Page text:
How to become successful while living what you preach.
OP Almaraz is my guest on today’s podcast. OP is the president and founder of Allied Restoration. After years working for others and making them successful OP decided it was time to build his own company. Coming from a difficult but nurturing upbringing OP learned how to be successful and now shares his success with his team.
Public speaking is just one of the ways OP is sharing his story. The workshops and teambuilding exercises he makes his team complete shows that he is walking the walk. I had a great time speaking with him and we shared some similar background stories. It’s not often that you meet someone that practices what he preaches and has the success to prove it.
Make sure to check out OP and his company, Allied Restoration, on their social media platforms and follow him to find out what you need to be successful.
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ABOUT OP Almaraz
There is one memory that I always point to as to what helped me become the man I am today. I think lots of us have moments when we decide to make a change, and though I’m not sure we can will success to happen, I know that nothing comes without hard work, dedication, and massive action. As a child, I grew up on government cheese and food stamps. Even though we lived not too far from Hollywood, it was a far cry from the land of dreams. My father, Inocencio, was an auto mechanic and a stern man. His life was one of hard labor, and he didn’t expect any of his kids to rise above their circumstances.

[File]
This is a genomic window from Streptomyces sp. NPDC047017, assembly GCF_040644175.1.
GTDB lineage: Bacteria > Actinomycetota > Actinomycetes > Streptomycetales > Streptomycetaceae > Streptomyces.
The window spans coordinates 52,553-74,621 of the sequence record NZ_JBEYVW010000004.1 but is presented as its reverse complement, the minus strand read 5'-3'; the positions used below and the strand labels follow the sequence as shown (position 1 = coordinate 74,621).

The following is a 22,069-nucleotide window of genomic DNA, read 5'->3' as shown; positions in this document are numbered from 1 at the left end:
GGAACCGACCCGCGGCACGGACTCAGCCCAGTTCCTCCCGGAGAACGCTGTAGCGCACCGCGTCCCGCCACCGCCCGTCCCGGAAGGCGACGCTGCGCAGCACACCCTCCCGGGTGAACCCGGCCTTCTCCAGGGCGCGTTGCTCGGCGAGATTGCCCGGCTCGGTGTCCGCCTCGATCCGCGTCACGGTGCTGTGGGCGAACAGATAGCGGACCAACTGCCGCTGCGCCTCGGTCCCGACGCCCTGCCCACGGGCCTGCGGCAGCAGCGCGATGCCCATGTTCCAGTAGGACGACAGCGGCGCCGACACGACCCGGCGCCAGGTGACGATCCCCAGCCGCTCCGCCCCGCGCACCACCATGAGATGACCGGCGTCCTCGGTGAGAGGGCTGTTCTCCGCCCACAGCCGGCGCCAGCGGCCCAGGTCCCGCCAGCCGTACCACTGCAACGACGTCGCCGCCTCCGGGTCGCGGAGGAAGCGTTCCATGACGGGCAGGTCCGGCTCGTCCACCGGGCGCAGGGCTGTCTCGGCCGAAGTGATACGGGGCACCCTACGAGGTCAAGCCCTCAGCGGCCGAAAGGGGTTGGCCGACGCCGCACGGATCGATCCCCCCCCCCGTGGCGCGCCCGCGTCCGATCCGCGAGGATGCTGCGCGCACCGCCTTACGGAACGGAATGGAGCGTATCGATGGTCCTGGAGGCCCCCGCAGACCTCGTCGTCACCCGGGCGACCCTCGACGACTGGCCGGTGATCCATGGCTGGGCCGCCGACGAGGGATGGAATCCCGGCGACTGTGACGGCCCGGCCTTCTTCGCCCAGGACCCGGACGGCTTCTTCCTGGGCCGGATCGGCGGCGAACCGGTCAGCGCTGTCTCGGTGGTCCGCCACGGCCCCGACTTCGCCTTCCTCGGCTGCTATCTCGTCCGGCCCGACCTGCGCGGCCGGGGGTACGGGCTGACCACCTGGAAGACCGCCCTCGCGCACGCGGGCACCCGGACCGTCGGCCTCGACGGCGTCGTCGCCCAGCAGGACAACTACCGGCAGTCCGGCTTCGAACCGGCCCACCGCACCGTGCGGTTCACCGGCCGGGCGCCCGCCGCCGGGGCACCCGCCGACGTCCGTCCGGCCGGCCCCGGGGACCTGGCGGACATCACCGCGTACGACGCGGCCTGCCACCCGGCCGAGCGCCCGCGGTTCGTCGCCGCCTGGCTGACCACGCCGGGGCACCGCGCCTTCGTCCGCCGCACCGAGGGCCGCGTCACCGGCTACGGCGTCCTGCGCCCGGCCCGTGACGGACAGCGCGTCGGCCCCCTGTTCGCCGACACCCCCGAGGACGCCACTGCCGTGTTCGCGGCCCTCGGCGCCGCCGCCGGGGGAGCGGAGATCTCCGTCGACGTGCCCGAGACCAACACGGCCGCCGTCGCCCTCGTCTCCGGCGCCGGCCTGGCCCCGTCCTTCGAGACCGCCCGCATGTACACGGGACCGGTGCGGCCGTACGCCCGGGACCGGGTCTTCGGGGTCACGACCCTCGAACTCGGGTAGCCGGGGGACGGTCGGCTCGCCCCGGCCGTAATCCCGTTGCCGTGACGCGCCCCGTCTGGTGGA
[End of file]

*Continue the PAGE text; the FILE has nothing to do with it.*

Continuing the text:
One day, my father and I were changing the starter on a `66 Chevy Nova. A friend of mine came walking down the street, dribbling a basketball. The look on my dad’s face said, “Don’t even think about it,” but I
pleaded to be able to go play with my friend. When I returned, my father was livid. “O.P.,” he said, “who is going to fix your car when you get older if you can’t do it yourself?” My response, which seemed logical enough to me, was that I would take it to the body shop. This sent my father into a fit of laughter so loud and energetic that you would have thought that I had just told the funniest joke he had ever heard. The thought that I would one day have enough money to pay $25 per hour for car service was high comedy to my father.
Needless to say, I was absolutely crushed by his response. I went up to my room, and I sulked. I was mad that we were poor, I was mad that I couldn’t have what I wanted, and I was mad at the world. Just then, my mother, Julieta, came into the room to console me. She said, “Mijo, don’t worry. You can do more with your life. We serve a mighty God.” I have never forgotten those words of encouragement.
Not long after that, my mother was interviewing for a job at a real estate brokerage. The woman interviewing her showed up to our house in a brand-new Mercedes-Benz. I decided then that I would begin working toward what she had, and her car became a symbolic target in my mind. I began taking classes as soon as I could and tried to focus relentlessly on my goal.
Even after this experience, I ran into all sorts of hurdles along the way. I encountered lots of doubters, who told me that I was too ambitious. Friends told me about people who owned buildings, describing the experience as a nightmare. I even failed my real estate exam twice. Still, I persisted.
The path toward our goals is rarely a straight line, and you have to be prepared for some bumps along the way. No one wants to experience pain, suffering, or embarrassment. Occasionally, however, these emotions become the inspiration for setting long-term goals that end up changing our lives.
When I think back to that sense of anger I had as I sat in my room, and the sense of hope my mother was able to provide, I know that those feelings helped push me toward the incredible journey I am on today.
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